Civil rights campaigners yesterday spoke of "echoes of Matrix Churchill" as an industrial tribunal ruled that evidence concerning a former vice- consul accused of accepting £5,000 from an alleged terrorist should be heard in private.
Victor Jordan, chairman of the tribunal, which will decide whether the Foreign and Commonwealth Office unfairly dismissed Andrew Balfour, said the cover of agents could be blown if evidence was heard in public.
While conceding that "much of the evidence has no national security implications", Mr Jordan said the tribunal had "reluctantly" reached a unanimous decision.
Mr Balfour, the former vice-consul in Dubai, was dismissed in 1990 for allegedly taking a £5,000 payment from an Iranian businessman, Mehrdad Ansari Shirazi, whom police suspected to be a terrorist.
Mr Balfour, who denies the charge, claims he was asked by an MI6 officer to befriend Ansari. He was arrested under the Prevention of Terrorism Act in 1989 but no charges were brought.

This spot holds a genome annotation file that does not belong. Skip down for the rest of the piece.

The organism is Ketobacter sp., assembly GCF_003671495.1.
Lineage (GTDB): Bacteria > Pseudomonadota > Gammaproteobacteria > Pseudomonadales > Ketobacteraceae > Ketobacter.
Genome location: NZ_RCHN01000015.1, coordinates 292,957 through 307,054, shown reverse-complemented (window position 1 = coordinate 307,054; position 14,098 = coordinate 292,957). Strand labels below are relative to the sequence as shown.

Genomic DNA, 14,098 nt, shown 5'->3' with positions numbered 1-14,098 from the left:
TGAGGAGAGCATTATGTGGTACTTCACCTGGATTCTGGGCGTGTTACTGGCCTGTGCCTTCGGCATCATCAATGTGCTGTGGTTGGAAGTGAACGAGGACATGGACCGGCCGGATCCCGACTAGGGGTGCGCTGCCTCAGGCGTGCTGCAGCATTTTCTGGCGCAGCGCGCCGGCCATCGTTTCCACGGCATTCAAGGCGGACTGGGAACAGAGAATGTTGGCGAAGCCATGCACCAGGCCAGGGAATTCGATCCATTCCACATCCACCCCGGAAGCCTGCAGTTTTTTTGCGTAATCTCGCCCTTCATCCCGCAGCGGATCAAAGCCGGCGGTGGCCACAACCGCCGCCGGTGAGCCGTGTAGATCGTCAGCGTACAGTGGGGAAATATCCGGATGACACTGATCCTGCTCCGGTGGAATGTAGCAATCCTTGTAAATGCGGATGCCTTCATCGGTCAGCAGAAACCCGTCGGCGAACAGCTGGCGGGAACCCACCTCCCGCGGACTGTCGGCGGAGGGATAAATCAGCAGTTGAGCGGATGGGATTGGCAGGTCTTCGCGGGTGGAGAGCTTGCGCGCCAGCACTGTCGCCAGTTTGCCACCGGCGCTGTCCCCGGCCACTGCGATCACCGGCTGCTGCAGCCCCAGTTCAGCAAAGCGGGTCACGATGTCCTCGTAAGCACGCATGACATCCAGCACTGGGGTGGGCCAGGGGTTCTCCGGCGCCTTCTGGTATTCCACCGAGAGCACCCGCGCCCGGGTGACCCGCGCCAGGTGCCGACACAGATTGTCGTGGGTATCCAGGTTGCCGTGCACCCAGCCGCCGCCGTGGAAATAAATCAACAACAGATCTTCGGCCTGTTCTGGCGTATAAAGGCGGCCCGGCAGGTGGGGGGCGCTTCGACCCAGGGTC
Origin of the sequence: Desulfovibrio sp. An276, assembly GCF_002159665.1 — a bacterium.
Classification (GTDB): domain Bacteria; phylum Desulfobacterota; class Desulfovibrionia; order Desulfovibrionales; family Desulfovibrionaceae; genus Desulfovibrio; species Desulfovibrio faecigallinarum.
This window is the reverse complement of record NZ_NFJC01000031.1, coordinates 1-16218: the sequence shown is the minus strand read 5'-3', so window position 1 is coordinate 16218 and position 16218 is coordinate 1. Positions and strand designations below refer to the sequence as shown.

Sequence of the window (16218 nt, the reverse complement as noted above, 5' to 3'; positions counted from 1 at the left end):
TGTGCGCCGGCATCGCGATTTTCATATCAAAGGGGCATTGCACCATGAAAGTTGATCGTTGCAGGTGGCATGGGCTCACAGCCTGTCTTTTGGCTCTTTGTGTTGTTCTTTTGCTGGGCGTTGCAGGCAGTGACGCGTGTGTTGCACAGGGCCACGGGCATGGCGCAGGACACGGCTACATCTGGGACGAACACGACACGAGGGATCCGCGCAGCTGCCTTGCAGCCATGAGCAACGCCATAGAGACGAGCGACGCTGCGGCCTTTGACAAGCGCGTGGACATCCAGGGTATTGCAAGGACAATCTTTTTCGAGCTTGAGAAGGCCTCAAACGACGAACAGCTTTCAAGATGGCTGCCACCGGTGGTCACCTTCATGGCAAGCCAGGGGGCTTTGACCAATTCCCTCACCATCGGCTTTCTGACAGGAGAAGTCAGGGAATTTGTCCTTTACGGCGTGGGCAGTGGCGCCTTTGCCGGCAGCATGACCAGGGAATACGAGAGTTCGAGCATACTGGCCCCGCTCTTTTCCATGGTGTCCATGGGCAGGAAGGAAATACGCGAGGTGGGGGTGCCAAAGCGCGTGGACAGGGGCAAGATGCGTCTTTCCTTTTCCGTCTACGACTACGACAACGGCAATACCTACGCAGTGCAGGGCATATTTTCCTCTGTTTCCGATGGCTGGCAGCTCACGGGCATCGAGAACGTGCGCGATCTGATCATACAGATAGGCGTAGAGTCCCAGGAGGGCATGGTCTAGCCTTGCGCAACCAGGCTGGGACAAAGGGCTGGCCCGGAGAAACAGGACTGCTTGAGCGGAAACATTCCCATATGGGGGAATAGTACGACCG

He has sought access to classified documents in an attempt to clear his name. However, Douglas Hurd, the Foreign Secretary, and Kenneth Baker, the then Home Secretary, issued public interest immunity (PII) certificates preventing disclosure.
Maurice Frankel, director of the Campaign for Freedom of Information, said: "The echoes of the Matrix Churchill affair [when ministers signed PII certificates in an attempt to prevent evidence that would have helped the defendants in an exports-to-Iraq case from coming to court] are so strong here we have to treat it with great suspicion."
Michael Mansfield QC, who in January criticised the anonymity granted to MI5 witnesses in an IRA trial, said: "There is an increasing tendency to have secret hearings, particularly when MI5 or MI6 are involved . . . it is horrific."
Geoffrey Bindman, a leading civil rights lawyer, said secret hearings were generally seen to be against the individual and in favour of the State.Reuse content